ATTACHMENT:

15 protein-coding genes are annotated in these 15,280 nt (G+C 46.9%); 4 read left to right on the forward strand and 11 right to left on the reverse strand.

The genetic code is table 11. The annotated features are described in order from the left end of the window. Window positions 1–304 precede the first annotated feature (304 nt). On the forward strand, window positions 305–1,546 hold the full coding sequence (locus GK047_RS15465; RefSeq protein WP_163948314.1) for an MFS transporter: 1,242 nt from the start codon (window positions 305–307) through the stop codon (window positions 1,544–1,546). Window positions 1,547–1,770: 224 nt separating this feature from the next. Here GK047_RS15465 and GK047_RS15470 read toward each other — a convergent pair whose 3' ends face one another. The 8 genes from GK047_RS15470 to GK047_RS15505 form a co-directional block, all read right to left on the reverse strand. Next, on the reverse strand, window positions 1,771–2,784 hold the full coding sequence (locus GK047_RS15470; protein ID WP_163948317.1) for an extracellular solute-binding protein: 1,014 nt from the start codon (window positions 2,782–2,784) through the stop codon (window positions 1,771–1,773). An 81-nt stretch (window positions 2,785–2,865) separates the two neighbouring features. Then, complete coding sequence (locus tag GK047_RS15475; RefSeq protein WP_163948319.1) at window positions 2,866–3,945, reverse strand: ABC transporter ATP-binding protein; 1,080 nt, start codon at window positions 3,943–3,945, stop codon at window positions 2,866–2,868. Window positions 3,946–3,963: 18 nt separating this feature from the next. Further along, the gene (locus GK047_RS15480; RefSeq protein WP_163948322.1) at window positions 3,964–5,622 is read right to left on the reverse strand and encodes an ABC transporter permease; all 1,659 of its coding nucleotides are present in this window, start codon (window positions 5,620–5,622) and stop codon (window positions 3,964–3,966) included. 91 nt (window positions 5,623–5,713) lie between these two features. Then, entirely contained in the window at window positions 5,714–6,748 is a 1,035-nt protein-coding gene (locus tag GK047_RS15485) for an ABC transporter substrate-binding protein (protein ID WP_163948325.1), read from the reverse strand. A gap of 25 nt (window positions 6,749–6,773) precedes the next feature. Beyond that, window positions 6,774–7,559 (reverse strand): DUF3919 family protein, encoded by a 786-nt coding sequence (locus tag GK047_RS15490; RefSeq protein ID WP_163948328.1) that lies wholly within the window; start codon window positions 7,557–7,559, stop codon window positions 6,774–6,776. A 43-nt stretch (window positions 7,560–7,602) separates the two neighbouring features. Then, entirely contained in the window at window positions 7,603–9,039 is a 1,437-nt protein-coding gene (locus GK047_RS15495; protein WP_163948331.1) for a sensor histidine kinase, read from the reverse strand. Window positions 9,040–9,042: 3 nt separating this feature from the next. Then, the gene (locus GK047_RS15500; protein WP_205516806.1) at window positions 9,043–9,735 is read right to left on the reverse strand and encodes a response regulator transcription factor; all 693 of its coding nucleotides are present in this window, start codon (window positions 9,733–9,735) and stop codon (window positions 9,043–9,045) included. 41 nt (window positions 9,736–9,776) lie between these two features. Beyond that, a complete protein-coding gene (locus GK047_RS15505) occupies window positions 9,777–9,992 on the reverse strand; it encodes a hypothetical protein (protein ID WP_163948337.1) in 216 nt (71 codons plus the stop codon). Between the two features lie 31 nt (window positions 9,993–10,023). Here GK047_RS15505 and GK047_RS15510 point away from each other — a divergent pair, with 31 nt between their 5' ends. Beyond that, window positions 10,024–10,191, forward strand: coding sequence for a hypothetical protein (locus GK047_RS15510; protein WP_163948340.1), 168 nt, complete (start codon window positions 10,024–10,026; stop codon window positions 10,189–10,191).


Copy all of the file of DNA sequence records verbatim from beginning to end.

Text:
15 protein-coding genes are annotated in these 15,280 nt (G+C 46.9%); 4 read left to right on the forward strand and 11 right to left on the reverse strand.

The genetic code is table 11. The annotated features are described in order from the left end of the window. Window positions 1–304 precede the first annotated feature (304 nt). On the forward strand, window positions 305–1,546 hold the full coding sequence (locus GK047_RS15465; RefSeq protein WP_163948314.1) for an MFS transporter: 1,242 nt from the start codon (window positions 305–307) through the stop codon (window positions 1,544–1,546). Window positions 1,547–1,770: 224 nt separating this feature from the next. Here GK047_RS15465 and GK047_RS15470 read toward each other — a convergent pair whose 3' ends face one another. The 8 genes from GK047_RS15470 to GK047_RS15505 form a co-directional block, all read right to left on the reverse strand. Next, on the reverse strand, window positions 1,771–2,784 hold the full coding sequence (locus GK047_RS15470; protein ID WP_163948317.1) for an extracellular solute-binding protein: 1,014 nt from the start codon (window positions 2,782–2,784) through the stop codon (window positions 1,771–1,773). An 81-nt stretch (window positions 2,785–2,865) separates the two neighbouring features. Then, complete coding sequence (locus tag GK047_RS15475; RefSeq protein WP_163948319.1) at window positions 2,866–3,945, reverse strand: ABC transporter ATP-binding protein; 1,080 nt, start codon at window positions 3,943–3,945, stop codon at window positions 2,866–2,868. Window positions 3,946–3,963: 18 nt separating this feature from the next. Further along, the gene (locus GK047_RS15480; RefSeq protein WP_163948322.1) at window positions 3,964–5,622 is read right to left on the reverse strand and encodes an ABC transporter permease; all 1,659 of its coding nucleotides are present in this window, start codon (window positions 5,620–5,622) and stop codon (window positions 3,964–3,966) included. 91 nt (window positions 5,623–5,713) lie between these two features. Then, entirely contained in the window at window positions 5,714–6,748 is a 1,035-nt protein-coding gene (locus tag GK047_RS15485) for an ABC transporter substrate-binding protein (protein ID WP_163948325.1), read from the reverse strand. A gap of 25 nt (window positions 6,749–6,773) precedes the next feature. Beyond that, window positions 6,774–7,559 (reverse strand): DUF3919 family protein, encoded by a 786-nt coding sequence (locus tag GK047_RS15490; RefSeq protein ID WP_163948328.1) that lies wholly within the window; start codon window positions 7,557–7,559, stop codon window positions 6,774–6,776. A 43-nt stretch (window positions 7,560–7,602) separates the two neighbouring features. Then, entirely contained in the window at window positions 7,603–9,039 is a 1,437-nt protein-coding gene (locus GK047_RS15495; protein WP_163948331.1) for a sensor histidine kinase, read from the reverse strand. Window positions 9,040–9,042: 3 nt separating this feature from the next. Then, the gene (locus GK047_RS15500; protein WP_205516806.1) at window positions 9,043–9,735 is read right to left on the reverse strand and encodes a response regulator transcription factor; all 693 of its coding nucleotides are present in this window, start codon (window positions 9,733–9,735) and stop codon (window positions 9,043–9,045) included. 41 nt (window positions 9,736–9,776) lie between these two features. Beyond that, a complete protein-coding gene (locus GK047_RS15505) occupies window positions 9,777–9,992 on the reverse strand; it encodes a hypothetical protein (protein ID WP_163948337.1) in 216 nt (71 codons plus the stop codon). Between the two features lie 31 nt (window positions 9,993–10,023). Here GK047_RS15505 and GK047_RS15510 point away from each other — a divergent pair, with 31 nt between their 5' ends. Beyond that, window positions 10,024–10,191, forward strand: coding sequence for a hypothetical protein (locus GK047_RS15510; protein WP_163948340.1), 168 nt, complete (start codon window positions 10,024–10,026; stop codon window positions 10,189–10,191).